We found that gym memberships, regardless of cost, yielded higher-than-average satisfaction toward workouts. Taking the step to join a gym (and actually going) can help someone feel better about themselves, no matter if they have the base-level membership or all-service access. However, survey participants who spent $31 or more on their membership were more likely to be motivated to work out, likely due to the enhanced experience that a costlier enrollment can offer (or they may just not want their money to go to waste).
Common Fitness Activities
Everyone’s relationship with fitness is different; thus, workouts and preferred methods of staying in shape will vary accordingly. Survey participants enjoyed a range of low- and high-intensity exercises. From yoga to weightlifting and everything in between, the activity that respondents felt the most satisfaction from was biking. Cycling can be an extremely rewarding (and relatively inexpensive) form of exercise.
One of the most consistently slept-on exercises is walking, which continues to be a dependable and reliable source of fitness. Walking was second-to-last for respondents’ preferred workouts, but it was used by participants who, on average, spent the most consecutive time exercising.
No matter which type of activity you like best, it can establish good routines, create dramatic results, boost self-confidence, and even lay the foundation for your children to value physical fitness.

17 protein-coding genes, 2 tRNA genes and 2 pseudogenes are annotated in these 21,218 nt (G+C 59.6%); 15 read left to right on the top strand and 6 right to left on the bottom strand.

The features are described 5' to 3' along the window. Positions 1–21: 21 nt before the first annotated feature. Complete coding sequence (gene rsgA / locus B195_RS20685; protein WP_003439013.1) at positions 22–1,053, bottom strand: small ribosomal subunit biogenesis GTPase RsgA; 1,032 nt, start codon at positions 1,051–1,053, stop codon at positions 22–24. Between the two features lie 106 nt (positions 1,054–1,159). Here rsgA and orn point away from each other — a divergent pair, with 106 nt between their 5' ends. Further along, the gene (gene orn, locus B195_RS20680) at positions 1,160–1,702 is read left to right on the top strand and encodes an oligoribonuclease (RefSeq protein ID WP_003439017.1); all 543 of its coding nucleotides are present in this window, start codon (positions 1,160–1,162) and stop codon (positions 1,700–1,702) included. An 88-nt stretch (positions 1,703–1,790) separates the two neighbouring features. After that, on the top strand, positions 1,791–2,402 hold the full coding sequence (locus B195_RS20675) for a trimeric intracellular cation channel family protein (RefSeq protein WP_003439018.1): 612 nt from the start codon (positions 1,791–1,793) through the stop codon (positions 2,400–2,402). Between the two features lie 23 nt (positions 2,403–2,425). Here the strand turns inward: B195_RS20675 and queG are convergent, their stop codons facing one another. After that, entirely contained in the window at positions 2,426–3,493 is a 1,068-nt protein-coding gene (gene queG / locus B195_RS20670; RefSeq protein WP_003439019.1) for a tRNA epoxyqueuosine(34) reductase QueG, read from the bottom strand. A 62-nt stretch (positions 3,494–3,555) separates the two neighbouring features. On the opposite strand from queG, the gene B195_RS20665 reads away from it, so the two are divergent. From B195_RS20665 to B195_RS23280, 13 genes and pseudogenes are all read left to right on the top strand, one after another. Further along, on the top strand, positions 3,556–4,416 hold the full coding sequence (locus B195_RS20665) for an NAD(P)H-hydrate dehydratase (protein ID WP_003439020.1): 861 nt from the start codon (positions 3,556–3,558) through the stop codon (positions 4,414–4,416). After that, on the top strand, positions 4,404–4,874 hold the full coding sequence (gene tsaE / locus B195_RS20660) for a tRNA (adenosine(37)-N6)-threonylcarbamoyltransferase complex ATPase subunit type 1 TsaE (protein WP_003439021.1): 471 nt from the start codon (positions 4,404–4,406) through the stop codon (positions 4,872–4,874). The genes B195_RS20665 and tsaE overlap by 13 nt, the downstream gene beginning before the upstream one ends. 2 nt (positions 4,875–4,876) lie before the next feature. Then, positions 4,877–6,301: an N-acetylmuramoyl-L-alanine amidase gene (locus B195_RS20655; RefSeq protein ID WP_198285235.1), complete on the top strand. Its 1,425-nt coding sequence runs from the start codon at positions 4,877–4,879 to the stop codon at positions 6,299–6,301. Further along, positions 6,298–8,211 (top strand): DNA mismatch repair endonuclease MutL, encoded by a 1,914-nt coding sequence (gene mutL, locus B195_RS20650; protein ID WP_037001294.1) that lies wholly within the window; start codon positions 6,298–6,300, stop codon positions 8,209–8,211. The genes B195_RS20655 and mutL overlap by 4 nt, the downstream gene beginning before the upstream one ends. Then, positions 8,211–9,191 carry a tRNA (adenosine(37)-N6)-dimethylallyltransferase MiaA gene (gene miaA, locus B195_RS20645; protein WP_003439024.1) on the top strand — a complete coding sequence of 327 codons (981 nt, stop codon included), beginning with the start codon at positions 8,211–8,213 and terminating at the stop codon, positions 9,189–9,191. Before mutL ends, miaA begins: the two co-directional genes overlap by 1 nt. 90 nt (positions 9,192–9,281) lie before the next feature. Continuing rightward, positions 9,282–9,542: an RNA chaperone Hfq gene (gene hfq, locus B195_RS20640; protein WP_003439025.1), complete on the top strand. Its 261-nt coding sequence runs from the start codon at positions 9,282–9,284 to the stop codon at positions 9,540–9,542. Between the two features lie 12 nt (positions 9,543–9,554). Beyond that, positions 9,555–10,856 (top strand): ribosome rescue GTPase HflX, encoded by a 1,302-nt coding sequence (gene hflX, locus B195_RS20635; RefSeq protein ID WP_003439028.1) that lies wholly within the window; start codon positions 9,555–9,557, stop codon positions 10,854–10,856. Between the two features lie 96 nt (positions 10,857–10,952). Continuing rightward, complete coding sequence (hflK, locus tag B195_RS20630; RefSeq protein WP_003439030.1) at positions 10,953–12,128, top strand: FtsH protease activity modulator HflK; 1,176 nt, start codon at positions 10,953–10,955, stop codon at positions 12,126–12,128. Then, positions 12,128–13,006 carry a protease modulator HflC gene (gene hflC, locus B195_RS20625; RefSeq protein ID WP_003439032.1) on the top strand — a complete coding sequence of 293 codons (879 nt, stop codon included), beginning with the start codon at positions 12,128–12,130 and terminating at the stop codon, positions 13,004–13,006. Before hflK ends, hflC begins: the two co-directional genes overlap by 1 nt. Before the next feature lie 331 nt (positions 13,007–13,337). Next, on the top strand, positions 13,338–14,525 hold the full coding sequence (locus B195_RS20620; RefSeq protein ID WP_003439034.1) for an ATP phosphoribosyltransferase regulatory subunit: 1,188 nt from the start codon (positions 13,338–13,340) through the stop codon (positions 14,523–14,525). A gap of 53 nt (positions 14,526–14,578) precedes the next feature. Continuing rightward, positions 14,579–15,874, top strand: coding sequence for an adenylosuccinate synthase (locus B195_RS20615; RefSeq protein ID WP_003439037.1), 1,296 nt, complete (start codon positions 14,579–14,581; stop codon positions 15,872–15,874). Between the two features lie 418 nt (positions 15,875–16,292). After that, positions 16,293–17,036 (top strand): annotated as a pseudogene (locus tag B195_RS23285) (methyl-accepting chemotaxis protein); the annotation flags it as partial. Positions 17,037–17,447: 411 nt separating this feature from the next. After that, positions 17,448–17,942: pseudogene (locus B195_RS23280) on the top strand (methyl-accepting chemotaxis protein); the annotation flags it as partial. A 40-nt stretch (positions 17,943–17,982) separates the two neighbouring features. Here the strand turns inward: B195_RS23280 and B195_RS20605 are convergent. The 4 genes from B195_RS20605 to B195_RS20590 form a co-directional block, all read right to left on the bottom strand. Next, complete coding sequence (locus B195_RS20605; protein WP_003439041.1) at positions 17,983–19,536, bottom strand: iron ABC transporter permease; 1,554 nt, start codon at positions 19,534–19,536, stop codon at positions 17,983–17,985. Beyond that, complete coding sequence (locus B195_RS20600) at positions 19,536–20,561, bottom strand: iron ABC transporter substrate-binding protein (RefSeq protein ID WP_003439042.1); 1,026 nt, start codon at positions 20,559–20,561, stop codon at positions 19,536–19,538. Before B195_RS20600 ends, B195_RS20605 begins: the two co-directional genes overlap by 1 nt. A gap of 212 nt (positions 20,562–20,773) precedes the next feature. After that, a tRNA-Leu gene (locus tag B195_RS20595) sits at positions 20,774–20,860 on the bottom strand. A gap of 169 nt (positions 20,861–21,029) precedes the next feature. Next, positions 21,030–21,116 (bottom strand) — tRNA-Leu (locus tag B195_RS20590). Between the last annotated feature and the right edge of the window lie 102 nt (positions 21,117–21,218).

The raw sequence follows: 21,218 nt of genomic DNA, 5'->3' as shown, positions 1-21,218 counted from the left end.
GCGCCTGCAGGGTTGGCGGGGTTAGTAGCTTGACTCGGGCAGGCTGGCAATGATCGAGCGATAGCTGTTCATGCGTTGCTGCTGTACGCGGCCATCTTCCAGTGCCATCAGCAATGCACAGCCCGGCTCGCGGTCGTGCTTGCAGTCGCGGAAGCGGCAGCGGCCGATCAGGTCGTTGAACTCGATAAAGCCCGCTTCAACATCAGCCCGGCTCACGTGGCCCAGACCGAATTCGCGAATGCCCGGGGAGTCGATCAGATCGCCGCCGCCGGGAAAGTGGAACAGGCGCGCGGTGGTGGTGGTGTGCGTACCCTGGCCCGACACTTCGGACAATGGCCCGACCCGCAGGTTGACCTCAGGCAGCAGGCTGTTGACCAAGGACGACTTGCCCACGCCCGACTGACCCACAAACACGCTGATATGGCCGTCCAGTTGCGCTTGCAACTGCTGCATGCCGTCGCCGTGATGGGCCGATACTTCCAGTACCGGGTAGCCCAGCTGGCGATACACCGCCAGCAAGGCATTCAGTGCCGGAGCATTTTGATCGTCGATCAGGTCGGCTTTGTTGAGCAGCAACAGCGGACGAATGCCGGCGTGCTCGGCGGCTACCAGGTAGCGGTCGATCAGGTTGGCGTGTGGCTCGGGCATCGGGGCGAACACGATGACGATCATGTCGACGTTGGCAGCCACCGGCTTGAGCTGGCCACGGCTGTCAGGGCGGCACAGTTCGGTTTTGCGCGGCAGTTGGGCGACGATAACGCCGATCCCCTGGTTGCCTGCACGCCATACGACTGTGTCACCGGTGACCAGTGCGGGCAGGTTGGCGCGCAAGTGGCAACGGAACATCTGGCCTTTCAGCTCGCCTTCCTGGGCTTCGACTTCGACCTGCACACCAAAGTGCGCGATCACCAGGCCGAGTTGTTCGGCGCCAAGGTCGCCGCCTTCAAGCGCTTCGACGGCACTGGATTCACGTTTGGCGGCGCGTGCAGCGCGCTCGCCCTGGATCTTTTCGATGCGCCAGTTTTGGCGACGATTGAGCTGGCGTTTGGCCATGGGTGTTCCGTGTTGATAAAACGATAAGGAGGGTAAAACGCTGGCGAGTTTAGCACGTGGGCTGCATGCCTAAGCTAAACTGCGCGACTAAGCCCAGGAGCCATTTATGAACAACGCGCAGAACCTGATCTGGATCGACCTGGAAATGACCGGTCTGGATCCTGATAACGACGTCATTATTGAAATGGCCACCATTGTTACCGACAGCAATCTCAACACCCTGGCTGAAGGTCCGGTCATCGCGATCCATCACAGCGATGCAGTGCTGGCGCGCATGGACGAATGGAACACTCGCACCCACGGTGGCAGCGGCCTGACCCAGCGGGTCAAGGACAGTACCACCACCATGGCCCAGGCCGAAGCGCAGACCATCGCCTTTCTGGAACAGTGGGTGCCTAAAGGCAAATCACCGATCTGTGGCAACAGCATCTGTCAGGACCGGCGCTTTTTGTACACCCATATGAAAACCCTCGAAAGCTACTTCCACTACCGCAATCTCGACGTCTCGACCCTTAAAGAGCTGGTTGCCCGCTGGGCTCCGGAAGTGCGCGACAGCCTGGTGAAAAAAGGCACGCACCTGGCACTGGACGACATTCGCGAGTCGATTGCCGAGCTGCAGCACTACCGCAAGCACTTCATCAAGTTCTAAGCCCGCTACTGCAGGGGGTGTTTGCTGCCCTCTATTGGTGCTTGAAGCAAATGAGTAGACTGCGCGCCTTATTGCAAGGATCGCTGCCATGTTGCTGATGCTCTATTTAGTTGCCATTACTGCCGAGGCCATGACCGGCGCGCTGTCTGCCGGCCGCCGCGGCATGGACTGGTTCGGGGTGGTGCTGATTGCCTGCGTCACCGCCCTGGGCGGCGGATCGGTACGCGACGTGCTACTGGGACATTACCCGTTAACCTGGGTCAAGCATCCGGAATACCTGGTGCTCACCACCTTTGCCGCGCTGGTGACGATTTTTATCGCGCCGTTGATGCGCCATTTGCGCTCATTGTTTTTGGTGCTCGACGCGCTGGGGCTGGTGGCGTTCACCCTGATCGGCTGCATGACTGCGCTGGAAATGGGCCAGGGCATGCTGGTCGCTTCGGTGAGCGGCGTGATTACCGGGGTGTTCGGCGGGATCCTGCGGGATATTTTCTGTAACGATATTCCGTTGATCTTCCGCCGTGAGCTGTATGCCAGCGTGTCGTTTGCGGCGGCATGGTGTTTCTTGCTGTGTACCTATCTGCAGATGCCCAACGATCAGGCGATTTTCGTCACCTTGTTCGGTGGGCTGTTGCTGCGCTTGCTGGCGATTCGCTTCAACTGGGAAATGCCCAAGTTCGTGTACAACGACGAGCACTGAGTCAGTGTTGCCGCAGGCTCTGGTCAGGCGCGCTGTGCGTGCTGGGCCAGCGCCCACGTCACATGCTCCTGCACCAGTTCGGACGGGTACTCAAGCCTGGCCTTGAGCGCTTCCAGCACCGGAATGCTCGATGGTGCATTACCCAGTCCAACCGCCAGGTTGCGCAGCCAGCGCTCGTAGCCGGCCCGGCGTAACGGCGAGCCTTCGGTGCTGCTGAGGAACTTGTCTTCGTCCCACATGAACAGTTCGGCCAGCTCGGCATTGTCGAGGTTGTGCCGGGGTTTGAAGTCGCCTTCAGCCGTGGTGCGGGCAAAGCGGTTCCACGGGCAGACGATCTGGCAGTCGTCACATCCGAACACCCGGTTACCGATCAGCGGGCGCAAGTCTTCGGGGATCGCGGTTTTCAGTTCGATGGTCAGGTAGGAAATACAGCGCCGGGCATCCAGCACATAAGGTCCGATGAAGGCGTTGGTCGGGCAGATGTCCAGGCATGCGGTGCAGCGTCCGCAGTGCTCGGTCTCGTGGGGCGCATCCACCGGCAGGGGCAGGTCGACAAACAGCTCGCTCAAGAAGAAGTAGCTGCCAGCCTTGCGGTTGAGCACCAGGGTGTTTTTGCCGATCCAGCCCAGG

Want Fitness Success? Find Your Passion
Find the activities that get you wanting to move. Often, you can exercise without even realizing it because you are enjoying yourself. This point becomes crucial when setting yourself up for success with sustainable workouts.
Are gym memberships not your thing? Is a lack of time keeping you from your workouts? Short on time and want your workouts to count? Try specialized workouts, such as high-intensity interval training (HIIT), to take full advantage of your time. To look into which exercise equipment would work best, head over to FitRated.com where you can compare machines and turn your dream of a home gym into a reality.
To conduct this study, we surveyed 1,002 Americans. To qualify for the survey, respondents had to say they exercised once a month at a minimum. Respondents who failed an attention check located about halfway through the survey were disqualified and had their responses excluded. Outliers in the number of months respondents consistently worked out and the average duration of their workouts were eliminated.
The data used to conduct this study leans on self-reported data. There are several problems that stem from self-reported data, including but not limited to selective memory, exaggeration, and telescoping. We can’t be certain how closely our results match up to reality.
Fair Use Statement
Our study shows that the longer you consistently work out, the more likely you are to feel satisfied with your workouts. Feel free to pass this knowledge to your readers, as long as it is for noncommercial purposes. Please link back to this page so that your readers can take in the full breadth of our research.